By Danica Hampton As widely expected, the RBNZ left the OCR unchanged at 2.50% yesterday. However, the tone of the accompanying statement was a bit more hawkish than what we, and the market, were expecting. Not only did the RBNZ paint a positively rosy outlook for NZ (where growth jumps to 3% in 2010 and then to 4.0% in 2011), but it is now forecasting the first hike in June (sooner than the December hike signal in the September MPS). In reaction, market participants priced in a much more aggressive tightening track. Current market pricing is now consistent with about a 75% chance of a 25bps hike in March and the cash rate rising to around 4.50% by the end of 2010. 2-year swap rates rose about 25bps to 4.60% and the NZD/USD rebounded from sub-0.7100 to above 0.7250. The upward pressure on both NZ interest rates and the NZD was further helped by positive surprises from the NZ PMI (it rose to 51.8 in November from October's 50.6) and Australia's employment report (where the unemployment rate slipped to 5.7% vs. 5.9% expected). After starting the day below 0.7850 NZD/AUD also climbed strongly, but stabilised around 0.7950 after the upbeat Australian jobs report.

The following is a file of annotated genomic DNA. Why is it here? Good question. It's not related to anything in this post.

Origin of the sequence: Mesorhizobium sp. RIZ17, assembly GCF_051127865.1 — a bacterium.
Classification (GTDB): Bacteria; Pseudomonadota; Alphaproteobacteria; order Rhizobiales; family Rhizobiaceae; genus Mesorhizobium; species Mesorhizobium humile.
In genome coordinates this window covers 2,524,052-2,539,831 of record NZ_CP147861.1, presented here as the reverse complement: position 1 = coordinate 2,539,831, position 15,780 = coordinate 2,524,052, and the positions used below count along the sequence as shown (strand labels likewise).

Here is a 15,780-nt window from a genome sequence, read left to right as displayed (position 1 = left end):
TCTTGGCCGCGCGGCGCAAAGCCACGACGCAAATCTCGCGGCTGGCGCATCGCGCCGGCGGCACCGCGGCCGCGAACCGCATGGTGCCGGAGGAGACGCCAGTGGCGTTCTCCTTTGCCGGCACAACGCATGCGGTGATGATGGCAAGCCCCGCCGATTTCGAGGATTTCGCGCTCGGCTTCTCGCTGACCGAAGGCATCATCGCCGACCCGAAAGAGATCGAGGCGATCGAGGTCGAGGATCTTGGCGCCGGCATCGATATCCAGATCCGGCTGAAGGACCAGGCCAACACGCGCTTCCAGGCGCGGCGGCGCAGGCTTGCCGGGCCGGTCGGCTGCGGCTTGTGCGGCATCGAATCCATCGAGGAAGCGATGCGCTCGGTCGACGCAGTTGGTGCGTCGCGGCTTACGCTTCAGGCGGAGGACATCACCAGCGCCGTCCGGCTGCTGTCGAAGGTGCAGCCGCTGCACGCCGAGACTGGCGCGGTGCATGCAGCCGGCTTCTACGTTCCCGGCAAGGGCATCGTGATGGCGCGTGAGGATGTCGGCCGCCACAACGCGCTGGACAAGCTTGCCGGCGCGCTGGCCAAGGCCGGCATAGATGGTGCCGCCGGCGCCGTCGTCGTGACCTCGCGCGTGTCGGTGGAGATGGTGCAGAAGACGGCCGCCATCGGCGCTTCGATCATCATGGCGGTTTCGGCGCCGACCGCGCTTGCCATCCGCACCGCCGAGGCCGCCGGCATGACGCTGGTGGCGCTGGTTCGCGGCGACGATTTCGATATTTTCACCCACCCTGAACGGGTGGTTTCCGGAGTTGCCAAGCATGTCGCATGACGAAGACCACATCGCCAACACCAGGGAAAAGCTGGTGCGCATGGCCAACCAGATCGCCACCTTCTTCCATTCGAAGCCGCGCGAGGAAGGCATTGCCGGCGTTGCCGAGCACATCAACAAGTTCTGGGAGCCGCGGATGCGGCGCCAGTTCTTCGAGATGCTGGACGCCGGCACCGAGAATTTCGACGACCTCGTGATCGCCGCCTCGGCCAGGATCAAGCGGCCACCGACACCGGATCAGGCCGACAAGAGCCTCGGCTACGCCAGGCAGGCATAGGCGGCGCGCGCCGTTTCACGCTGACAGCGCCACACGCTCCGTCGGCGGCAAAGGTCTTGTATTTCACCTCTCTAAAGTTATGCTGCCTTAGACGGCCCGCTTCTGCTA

Overnight, the NZD extended its gains, helped along by modest gains across global equities and buoyant risk appetite. There were no surprises from the Bank of England or Swiss National Bank (SNB) monetary policy decisions. Although the SNB did warn that it will "act decisively" to stem further CHF appreciation. Before long, NZD/USD had pushed up above 0.7300. So what next for NZD? NZD/USD has really spent the past three weeks trading choppily between 0.7050-0.7300 and we're now at the top end of that range. This morning's comments from Governor Bollard (that currency markets overreacted to yesterday's RBNZ statement) may well encourage a bit of profit-taking as we head into the weekend. As such, for today, NZD/USD may find headwinds around 0.7335. That said, while investors remain convinced that the outlook for growth in NZ in 2010 is brighter than our trading partners, we'd expect the underlying trend in the NZD to be higher. As such, we suspect we'll see the NZD/USD push higher in coming weeks. In this regard, it's worth noting, the recent widening of NZ-US 3-year swap spreads (associated with the sell-off in NZ interest rates) has seen the implied "fair value" range for NZD/USD climb to 0.7350-0.7550. The USD spent much of the night drifting sideways against most of the major currencies. As widely expected, the Bank of England (BoE) kept its key interest rate on hold at 0.5% and left its quantitative easing asset purchase program unchanged at £200b. The BoE is not expected to lift interest rates until at least October 2010. There was little market reaction to the BoE decision, GBP/USD spent the night consolidating within a 1.6200-1.6350 range (after falling heavily yesterday in the wake of the pre-Budget report). The Swiss National Bank (SNB) said the Swiss economy is on the road to recovery, but that deflation risks still remain. As expected the SNB left the policy target range unchanged at 0-0.75% and reiterated that its will "act decisively to prevent any excessive appreciation of the CHF against the EUR". The SNB also said it will discontinue its purchases of CHF bonds. EUR/USD spent most of the night treading water in a 1.4690-1.4760 range. Lingering concerns about the health of the Eurozone has taken the shine off the EUR. Standard & Poor's cut Spain's credit outlook to negative yesterday, hot on the heels of Fitch's downgrade of Greece. However, rumours suggest sovereign accounts have been active buyers of EUR over the past 24 hours, which combined with generally firmer equity markets has provided some support for EUR/USD. Last night's US economic news was a bit mixed. The number of US workers filing for unemployment claims rose to 474,000 last week "“ after five consecutive weekly declines. However, October's trade deficit narrowed to US$32.9b (well below forecasts of US$36.8b) "“ it seems the generally weaker USD is aiding the export sector. Weak demand the 30-year US Treasury auction sparked a sell-off in US interest rates. 30-year government bond yields rose 6bpts to 4.50% - a four month high. More generally, currency markets are struggling to find direction. The Dubai debt default worries have been mostly shrugged off, but concerns about sovereign debt downgrades continue to keep investors cautious. Looking ahead to 2010, we suspect economic fundamentals will play a greater role in driving currencies. However, there is still a lot of uncertainty about how strong the global recovery will be and how the major economies will fare in the year ahead. The USD Index has managed to hold on to its post-payrolls gains and we'll need to see a break below 75.45 to suggest another leg lower in the USD is imminent. Until this level breaks, gains in other currencies like EUR/USD and GBP/USD look limited. * Danica Hampton is BNZ's Senior Currency Strategist. All of the research produced by the BNZ Capital team of economists is available here.